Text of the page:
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What to Know About Surgery for Ewing Sarcoma

Three surgeons in a surgery suite
Today, doctors often use limb-sparing surgery instead of amputation.

Different types of surgery are used to treat Ewing sarcoma. The type of surgery you get depends on where your tumor is located. It also depends on how the surgery will affect the part of your body that is being operated on.

Many tumors that involve soft tissue or certain bones can be removed without harming your movement or function. However, tumors in the main bones in the arms or legs usually can’t be removed without affecting how the arm or leg works.

Doctors used to amputate limbs when they couldn’t remove just the tumor. Today doctors can often use limb-sparing surgery instead of amputation. During this procedure the surgeon replaces a part of your bone. The bone may be replaced with grafts from other bones or with metal or plastic bones and joints, which are called prostheses. Sometimes children with a prosthesis need more than one surgery as they age because their bones are still growing.

Limb-sparing surgery is not always an option. The bone may be hard to replace or surgery may damage the limb. If you can’t have limb-sparing surgery, your doctor may recommend radiation or amputation as a better option.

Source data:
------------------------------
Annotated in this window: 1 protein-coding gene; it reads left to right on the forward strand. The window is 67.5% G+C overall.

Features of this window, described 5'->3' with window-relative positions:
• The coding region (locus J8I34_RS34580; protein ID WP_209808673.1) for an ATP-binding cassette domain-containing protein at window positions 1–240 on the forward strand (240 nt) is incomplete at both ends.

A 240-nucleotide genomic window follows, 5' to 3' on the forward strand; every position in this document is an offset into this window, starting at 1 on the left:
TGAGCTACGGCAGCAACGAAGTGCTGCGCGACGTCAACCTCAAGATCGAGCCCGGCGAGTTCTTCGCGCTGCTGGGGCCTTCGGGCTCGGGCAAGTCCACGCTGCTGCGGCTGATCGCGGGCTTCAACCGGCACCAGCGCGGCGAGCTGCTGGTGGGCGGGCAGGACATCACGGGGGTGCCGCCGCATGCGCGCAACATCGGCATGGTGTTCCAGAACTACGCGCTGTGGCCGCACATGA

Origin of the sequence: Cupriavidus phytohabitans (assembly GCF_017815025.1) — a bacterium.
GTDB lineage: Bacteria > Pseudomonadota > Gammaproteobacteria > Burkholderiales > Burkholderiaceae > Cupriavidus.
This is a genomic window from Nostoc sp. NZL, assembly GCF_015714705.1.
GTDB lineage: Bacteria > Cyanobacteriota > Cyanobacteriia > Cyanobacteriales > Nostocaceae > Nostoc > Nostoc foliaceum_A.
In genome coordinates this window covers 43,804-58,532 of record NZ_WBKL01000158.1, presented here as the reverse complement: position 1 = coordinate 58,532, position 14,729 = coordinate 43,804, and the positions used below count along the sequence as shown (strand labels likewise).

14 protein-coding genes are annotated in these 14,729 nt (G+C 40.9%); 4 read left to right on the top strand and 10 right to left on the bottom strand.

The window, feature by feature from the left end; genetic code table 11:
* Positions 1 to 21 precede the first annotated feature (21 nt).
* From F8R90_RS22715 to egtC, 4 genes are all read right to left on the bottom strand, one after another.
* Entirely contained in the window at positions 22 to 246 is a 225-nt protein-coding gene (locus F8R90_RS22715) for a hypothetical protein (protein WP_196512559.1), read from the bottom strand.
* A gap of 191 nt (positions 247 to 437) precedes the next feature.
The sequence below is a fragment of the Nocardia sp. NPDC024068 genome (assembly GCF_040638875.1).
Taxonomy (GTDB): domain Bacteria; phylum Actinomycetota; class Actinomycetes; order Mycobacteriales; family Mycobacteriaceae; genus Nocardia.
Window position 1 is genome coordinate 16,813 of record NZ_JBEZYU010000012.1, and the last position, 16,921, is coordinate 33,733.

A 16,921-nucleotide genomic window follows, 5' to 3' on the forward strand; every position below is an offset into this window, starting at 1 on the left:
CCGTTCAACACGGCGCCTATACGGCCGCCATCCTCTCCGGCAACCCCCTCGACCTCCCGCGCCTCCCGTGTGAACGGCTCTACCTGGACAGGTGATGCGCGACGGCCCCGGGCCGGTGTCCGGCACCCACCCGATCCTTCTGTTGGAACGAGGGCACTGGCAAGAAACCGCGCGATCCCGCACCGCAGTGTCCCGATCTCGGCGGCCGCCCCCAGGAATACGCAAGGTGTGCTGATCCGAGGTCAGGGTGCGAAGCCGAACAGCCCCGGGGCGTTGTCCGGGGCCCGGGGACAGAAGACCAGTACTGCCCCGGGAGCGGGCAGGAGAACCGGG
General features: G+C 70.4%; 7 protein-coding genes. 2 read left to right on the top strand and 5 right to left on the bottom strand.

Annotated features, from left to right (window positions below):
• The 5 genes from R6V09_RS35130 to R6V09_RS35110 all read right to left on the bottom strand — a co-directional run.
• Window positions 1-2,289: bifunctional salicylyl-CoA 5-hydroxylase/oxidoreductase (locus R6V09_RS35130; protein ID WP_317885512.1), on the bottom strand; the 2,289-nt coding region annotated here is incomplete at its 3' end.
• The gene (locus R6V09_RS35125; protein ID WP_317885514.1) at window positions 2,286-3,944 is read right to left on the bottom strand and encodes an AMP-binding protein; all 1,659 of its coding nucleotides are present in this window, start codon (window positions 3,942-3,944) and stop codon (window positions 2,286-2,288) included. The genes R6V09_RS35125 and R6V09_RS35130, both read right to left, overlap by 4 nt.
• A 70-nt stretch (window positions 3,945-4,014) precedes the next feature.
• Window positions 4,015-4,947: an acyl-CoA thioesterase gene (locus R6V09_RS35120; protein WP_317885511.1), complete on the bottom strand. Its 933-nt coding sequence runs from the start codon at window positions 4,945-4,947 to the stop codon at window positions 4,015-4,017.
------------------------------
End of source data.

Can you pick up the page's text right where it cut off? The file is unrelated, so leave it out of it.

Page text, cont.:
Potential side effects of surgery for Ewing sarcoma

Your surgeon will explain the possible side effects before you have surgery. After surgery, your health care team will help you manage your side effects.

Here are some common side effects that people with Ewing sarcoma have when they go through surgery:

  • Poor wound healing

  • Infection

  • Pain at the tumor site

If you had radiation or chemotherapy before surgery, you may take longer to heal. You may also be at greater risk for infection.

In some cases, grafts or prostheses may become loose or break and require surgery to replace them.

Both limb-sparing surgery and amputation can lead to changes in how a person is able to use a limb, which will require physical rehabilitation.